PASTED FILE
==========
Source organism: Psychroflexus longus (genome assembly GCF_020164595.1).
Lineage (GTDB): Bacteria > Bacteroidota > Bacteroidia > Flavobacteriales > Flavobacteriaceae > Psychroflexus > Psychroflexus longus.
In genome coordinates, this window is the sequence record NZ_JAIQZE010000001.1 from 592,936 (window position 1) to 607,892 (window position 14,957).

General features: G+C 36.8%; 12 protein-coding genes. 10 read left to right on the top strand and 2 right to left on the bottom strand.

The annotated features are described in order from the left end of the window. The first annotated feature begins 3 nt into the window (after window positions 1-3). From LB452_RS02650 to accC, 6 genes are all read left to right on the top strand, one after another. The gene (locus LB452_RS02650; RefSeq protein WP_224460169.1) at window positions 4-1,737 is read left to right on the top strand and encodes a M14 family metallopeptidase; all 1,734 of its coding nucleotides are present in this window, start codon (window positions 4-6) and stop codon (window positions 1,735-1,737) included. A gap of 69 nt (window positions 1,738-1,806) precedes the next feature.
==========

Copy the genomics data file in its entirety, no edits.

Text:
Source organism: Psychroflexus longus (genome assembly GCF_020164595.1).
Lineage (GTDB): Bacteria > Bacteroidota > Bacteroidia > Flavobacteriales > Flavobacteriaceae > Psychroflexus > Psychroflexus longus.
In genome coordinates, this window is the sequence record NZ_JAIQZE010000001.1 from 592,936 (window position 1) to 607,892 (window position 14,957).

General features: G+C 36.8%; 12 protein-coding genes. 10 read left to right on the top strand and 2 right to left on the bottom strand.

The annotated features are described in order from the left end of the window. The first annotated feature begins 3 nt into the window (after window positions 1-3). From LB452_RS02650 to accC, 6 genes are all read left to right on the top strand, one after another. The gene (locus LB452_RS02650; RefSeq protein WP_224460169.1) at window positions 4-1,737 is read left to right on the top strand and encodes a M14 family metallopeptidase; all 1,734 of its coding nucleotides are present in this window, start codon (window positions 4-6) and stop codon (window positions 1,735-1,737) included. A gap of 69 nt (window positions 1,738-1,806) precedes the next feature.